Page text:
While I side with Merriam on this one, the reality is BP’s green reputation hasn’t been warranted for some time, if ever. In April 2008, Sustainable Industries magazine, citing an anonymous source, reported:
(A) top-down decision has been made to pull away from touting any “green” initiatives in the media, and in fact major “green” advertising buys have been canceled. Recent press releases focus not on alternative energy successes as they did in (former CEO Lord) Browne’s time, but on BP’s ability to keep pumping oil, maintain its oil reserves and safely conduct deep-water oil drilling.
A look at the advertising BP features on its website seems to bear this out. Beyond petroleum isn’t an environmental message; it’s an energy security message, as copy in this current BP ad illustrates:
To enhance America’s energy and economic security, we must secure more of the energy we consume. That means expanding the use of wind, solar and biofuels, as well as opening new offshore areas to oil and gas production.
BP doesn’t tout alternative energy sources to help reduce global warming — an environmental message. In fact, it clearly is trying to sway public opinion in favor of allowing more offshore drilling — a decidedly non-green initiative.
While BP isn’t hiding its desire to extract and sell lots more oil, it wants to have its cake and eat it, too: lead with energy security and have us believe it also cares about the environment. Consider this BP advertising headline, “Hydrocarbons and low carbons living in harmony.” Right. And Monsanto has some genetically modified seeds to sell you organic farmers.
BP’s website has the obligatory environmental and society sections, giving the impression of their planetary concern. But look closely at BP’s statement on sustainability:
At BP we define sustainability as the capacity to endure as a group, by:
- Renewing assets
- Creating and delivering better products and services that meet the evolving needs of society
- Attracting successive generations of employees
- Contributing to a sustainable environment
- Retaining the trust and support of our customers, shareholders and the communities in which we operate.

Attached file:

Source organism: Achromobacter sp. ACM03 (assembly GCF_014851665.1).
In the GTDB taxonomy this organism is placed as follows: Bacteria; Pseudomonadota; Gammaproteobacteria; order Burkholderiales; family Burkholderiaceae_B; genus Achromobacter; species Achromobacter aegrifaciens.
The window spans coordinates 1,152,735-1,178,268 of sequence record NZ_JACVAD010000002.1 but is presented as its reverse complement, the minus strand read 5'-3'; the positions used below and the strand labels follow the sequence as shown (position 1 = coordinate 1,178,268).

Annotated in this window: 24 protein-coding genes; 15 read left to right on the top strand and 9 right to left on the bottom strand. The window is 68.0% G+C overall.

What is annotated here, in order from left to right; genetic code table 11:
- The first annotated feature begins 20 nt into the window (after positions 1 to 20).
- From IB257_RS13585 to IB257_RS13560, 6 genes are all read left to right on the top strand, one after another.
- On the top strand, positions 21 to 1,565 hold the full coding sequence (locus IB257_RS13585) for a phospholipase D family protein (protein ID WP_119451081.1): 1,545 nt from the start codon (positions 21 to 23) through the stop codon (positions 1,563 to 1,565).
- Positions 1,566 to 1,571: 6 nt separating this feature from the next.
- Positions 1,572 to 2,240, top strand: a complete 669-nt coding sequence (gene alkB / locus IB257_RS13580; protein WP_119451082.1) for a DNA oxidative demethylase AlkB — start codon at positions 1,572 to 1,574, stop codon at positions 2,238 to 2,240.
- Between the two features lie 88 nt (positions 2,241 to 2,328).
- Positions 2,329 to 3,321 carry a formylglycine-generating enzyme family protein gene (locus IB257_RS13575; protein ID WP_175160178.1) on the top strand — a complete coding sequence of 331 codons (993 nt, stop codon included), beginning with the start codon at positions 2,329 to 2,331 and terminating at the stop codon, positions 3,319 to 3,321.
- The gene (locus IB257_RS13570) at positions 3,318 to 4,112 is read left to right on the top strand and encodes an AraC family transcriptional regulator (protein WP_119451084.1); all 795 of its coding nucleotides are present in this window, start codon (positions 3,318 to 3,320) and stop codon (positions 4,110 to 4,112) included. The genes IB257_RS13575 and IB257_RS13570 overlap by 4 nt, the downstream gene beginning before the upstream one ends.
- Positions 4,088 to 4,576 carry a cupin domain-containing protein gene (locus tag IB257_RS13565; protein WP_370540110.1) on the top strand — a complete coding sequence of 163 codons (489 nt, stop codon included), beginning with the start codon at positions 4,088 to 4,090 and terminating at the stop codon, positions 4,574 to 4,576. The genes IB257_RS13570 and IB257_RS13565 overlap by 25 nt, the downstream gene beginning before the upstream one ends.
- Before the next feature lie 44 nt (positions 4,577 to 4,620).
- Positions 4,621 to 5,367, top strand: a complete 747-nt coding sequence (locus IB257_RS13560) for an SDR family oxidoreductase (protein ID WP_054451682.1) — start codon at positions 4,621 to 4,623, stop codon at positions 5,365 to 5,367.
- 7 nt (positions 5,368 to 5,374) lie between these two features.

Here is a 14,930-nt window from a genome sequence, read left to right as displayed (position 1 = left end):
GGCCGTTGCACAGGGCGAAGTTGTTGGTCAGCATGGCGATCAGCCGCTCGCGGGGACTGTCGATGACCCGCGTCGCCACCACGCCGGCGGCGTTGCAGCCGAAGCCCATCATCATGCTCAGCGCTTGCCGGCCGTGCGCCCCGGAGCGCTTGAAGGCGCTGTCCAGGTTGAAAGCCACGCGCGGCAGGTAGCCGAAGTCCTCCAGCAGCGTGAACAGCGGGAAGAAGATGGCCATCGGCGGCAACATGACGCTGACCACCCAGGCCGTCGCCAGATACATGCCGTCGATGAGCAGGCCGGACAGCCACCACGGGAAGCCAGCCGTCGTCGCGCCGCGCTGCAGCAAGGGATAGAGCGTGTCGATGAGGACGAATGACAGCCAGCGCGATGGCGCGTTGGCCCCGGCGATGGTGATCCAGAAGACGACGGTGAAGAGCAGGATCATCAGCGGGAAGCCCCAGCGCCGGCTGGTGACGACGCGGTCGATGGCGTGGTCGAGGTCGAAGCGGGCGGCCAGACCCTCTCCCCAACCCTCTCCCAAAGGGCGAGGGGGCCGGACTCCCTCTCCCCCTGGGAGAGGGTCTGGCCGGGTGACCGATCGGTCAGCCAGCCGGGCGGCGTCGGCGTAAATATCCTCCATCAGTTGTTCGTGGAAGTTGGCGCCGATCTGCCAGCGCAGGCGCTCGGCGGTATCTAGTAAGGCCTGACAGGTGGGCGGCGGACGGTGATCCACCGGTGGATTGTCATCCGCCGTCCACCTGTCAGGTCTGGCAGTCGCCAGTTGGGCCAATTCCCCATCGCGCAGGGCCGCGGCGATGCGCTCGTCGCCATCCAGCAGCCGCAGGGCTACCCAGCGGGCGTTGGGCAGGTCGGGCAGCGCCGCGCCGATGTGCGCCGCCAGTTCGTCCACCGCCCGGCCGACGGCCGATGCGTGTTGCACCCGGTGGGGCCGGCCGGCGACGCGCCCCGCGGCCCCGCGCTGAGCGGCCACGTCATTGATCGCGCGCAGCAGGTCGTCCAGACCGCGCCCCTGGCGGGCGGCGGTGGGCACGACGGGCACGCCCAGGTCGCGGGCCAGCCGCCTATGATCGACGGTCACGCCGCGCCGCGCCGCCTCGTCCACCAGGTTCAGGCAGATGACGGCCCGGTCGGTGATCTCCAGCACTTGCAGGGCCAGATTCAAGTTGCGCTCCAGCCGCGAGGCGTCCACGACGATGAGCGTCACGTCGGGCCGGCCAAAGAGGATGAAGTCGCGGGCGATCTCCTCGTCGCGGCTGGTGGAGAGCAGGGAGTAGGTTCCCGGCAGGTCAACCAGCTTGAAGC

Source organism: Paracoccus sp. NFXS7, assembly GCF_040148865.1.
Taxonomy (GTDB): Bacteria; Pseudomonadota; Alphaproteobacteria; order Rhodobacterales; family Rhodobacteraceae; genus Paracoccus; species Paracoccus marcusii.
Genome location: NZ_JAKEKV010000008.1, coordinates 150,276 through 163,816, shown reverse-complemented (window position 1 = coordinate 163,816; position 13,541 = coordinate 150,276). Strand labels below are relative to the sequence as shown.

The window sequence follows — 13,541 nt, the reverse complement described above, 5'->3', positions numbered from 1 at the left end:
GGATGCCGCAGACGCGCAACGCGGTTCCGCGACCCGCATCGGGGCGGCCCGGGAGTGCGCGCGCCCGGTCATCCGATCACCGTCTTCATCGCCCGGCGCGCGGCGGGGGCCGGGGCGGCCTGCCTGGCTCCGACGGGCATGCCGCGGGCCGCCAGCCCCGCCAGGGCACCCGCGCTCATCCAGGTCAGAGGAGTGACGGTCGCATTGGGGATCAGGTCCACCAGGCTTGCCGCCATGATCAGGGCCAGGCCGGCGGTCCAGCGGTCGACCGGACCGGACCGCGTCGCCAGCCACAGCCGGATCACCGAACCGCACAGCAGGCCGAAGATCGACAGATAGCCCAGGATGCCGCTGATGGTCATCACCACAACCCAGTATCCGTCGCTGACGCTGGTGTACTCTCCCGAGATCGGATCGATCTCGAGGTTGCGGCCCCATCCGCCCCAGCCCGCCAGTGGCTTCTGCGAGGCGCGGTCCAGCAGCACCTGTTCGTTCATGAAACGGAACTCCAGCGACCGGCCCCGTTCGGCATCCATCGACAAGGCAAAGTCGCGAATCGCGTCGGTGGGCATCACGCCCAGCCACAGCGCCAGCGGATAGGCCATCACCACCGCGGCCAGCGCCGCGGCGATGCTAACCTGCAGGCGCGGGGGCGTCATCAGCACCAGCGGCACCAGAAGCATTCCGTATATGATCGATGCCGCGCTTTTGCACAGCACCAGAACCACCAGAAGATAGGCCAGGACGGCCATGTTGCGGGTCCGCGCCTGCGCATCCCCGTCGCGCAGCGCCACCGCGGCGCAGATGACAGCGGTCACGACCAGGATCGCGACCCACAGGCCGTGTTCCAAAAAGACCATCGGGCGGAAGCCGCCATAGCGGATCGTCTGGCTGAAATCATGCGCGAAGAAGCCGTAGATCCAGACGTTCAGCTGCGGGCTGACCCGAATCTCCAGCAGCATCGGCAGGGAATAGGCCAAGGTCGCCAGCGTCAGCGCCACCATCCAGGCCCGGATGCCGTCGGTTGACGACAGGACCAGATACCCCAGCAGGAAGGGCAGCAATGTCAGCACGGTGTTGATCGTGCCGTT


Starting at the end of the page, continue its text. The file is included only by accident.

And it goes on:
Hardly the rhetoric of a company committed to advancing social and environmental health through its company operations. What it tells me is BP cares most about staying in business — “to endure as a group.” The closest it comes to an environmental promise — “contributing to a sustainable environment” — is so vague as to be laughable.
BP’s two-faced approach should not be dismissed as just another instance of greenwashing. It feels more insidious, a cleverly disguised deceit on a global scale. Its incessant search for oil — even in 5,000-foot waters in the Gulf of Mexico — puts BP anywhere but “beyond petroleum.” In the name of “energy security,” BP is willing to risk the kind of ecological calamity now threatening the Gulf region. That is not a risk a sustainable company takes.
The day BP stops drilling is the day I’ll start listening. Until then, let’s make no mistake about the kind of company BP is.
Consumer spending is falling fast. While that’s bad for the economy, it’s good for the environment. Excessive consumption produces waste and pollution streams that are destroying our planet. The question now is how are we going to respond to the economic crisis at hand. If our elected officials and business leaders seize the moment, the consumption downturn will ignite a movement that saves our economy and our environment for generations to come.
And maybe, just maybe we marketers will heed the call to help lead the way.
In the near term, an environmental benefit will be of little solace to those whose jobs depend on consumer spending, which is to say most of us since consumer spending comprises nearly two-thirds of our economy. It’s all-but certain the current financial crisis will slip into an economic recession, perhaps as rough as any we’ve experienced in decades.
As painful as the near future may become, the glass half-full view reveals the opportunity ahead. Financier George Soros explains:
You see, for the last 25 years the world economy, the motor of the world economy that has been driving it was consumption by the American consumer who has been spending more than he has been saving, all right? Than he’s been producing. So that motor is now switched off. It’s finished…You need a new motor. And we have a big problem. Global warming. It requires big investment. And that could be the motor of the world economy in the years to come.
Over consumption, made possible by easy access to debt, explains much of the financial mess we’re in today. And a consumer economy, stoked by cheap, abundant fossil fuels, is a principle cause of global warming. In the end, reliance on consumer spending is both bad for the economy and bad for the environment. Other than that, it’s great.